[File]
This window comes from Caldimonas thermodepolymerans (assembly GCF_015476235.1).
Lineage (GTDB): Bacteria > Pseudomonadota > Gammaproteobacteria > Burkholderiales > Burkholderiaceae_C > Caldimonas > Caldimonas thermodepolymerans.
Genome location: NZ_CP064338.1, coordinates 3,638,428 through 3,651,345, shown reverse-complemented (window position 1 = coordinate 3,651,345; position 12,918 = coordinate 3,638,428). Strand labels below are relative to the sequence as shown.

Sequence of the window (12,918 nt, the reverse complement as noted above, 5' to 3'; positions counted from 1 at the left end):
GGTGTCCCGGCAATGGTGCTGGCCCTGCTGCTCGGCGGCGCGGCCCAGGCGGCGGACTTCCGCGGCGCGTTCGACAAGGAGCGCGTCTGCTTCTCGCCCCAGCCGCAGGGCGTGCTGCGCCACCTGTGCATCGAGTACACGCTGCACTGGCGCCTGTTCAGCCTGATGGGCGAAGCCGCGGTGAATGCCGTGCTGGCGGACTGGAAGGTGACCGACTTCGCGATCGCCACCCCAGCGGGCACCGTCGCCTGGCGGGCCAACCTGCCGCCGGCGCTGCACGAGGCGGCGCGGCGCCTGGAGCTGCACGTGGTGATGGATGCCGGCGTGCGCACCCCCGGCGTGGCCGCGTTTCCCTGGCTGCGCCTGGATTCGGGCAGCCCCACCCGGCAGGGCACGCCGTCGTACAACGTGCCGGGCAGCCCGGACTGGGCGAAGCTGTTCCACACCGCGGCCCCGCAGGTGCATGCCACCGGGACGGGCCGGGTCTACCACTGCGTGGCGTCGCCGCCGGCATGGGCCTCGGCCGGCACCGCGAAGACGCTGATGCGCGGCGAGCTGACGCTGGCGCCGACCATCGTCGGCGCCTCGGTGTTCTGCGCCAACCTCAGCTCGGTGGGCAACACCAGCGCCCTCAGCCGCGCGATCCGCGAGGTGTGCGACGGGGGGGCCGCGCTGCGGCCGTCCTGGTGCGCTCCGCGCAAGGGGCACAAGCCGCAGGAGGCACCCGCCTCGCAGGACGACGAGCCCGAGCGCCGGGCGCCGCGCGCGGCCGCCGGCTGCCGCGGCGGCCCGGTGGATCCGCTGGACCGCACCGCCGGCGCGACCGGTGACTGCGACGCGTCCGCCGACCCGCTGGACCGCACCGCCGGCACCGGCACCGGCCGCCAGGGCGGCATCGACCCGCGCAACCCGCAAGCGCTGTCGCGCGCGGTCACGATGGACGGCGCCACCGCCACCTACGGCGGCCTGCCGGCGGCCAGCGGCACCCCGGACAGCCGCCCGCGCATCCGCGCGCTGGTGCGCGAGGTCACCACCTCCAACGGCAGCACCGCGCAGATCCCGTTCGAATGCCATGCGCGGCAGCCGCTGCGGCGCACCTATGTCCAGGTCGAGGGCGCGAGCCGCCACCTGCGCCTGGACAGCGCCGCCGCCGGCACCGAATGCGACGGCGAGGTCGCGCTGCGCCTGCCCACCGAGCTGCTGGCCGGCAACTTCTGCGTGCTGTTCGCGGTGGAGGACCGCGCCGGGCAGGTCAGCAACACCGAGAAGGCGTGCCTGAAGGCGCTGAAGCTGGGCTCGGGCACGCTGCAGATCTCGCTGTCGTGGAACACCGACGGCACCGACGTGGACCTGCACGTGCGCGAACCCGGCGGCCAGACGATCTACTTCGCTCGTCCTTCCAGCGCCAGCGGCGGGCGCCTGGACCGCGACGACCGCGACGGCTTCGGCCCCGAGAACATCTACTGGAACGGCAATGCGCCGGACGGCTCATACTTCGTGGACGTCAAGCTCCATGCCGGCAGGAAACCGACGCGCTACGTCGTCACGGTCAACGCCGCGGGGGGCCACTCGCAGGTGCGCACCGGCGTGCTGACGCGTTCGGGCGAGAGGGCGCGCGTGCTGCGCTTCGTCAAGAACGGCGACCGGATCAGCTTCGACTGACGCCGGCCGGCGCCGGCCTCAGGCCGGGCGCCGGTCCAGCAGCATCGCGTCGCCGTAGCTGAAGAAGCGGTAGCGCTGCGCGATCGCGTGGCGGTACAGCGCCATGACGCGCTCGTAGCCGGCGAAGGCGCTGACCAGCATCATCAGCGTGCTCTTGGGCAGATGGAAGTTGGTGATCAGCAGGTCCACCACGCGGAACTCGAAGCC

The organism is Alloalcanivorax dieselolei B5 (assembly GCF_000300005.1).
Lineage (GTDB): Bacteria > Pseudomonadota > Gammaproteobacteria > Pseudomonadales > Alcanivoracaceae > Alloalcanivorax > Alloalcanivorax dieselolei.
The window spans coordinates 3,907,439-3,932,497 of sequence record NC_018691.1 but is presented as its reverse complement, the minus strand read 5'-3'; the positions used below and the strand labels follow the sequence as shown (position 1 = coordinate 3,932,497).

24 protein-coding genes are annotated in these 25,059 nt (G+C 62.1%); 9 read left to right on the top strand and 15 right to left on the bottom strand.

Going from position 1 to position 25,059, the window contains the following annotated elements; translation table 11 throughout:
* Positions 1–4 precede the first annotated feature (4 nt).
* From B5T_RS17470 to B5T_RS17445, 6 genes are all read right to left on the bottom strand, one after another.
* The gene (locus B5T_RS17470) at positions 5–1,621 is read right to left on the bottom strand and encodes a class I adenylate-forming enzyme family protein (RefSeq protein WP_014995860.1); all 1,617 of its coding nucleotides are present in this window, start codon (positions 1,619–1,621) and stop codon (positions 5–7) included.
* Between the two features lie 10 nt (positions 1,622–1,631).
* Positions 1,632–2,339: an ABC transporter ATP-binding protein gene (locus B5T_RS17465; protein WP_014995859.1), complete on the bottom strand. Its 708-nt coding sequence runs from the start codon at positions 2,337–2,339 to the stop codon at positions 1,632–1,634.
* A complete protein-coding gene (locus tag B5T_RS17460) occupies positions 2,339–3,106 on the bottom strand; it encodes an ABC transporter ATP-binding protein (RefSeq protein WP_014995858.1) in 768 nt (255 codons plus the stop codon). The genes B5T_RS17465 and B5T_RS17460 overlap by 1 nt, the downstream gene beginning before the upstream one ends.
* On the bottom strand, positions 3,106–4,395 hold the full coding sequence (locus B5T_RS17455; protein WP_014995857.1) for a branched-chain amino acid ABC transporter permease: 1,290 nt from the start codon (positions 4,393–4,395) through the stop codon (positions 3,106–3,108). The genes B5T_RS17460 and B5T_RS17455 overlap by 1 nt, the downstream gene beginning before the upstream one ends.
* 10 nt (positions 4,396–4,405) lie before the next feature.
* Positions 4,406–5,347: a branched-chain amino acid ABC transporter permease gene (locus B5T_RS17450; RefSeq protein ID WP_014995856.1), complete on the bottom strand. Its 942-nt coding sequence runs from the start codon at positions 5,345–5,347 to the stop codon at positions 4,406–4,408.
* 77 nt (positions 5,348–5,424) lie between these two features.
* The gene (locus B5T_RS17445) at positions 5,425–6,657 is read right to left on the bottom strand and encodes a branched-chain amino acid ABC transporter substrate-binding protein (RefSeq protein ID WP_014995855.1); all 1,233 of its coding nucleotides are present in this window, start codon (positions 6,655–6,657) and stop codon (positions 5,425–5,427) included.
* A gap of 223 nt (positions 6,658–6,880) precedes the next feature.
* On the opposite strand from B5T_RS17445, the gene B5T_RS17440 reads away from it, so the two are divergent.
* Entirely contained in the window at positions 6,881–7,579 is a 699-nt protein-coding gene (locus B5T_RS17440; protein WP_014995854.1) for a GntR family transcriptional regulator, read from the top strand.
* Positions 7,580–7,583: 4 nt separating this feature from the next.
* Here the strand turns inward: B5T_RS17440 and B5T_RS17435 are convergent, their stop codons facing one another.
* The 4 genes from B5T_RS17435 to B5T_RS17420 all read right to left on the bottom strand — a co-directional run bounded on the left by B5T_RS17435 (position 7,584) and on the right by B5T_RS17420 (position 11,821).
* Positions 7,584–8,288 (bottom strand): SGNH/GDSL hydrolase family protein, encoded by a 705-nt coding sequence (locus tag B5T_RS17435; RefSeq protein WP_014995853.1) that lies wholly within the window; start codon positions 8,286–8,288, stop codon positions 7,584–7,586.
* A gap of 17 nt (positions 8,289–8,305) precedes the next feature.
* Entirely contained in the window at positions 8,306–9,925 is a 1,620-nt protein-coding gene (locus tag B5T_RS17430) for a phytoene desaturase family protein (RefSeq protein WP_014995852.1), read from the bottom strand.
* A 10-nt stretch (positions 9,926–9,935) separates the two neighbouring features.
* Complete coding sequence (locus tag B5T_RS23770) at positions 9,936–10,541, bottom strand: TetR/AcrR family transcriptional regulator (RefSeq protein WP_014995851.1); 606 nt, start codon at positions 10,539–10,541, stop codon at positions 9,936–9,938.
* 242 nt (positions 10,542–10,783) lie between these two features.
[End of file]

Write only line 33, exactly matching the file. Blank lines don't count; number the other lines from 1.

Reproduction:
* 242 nt (positions 10,542–10,783) lie between these two features.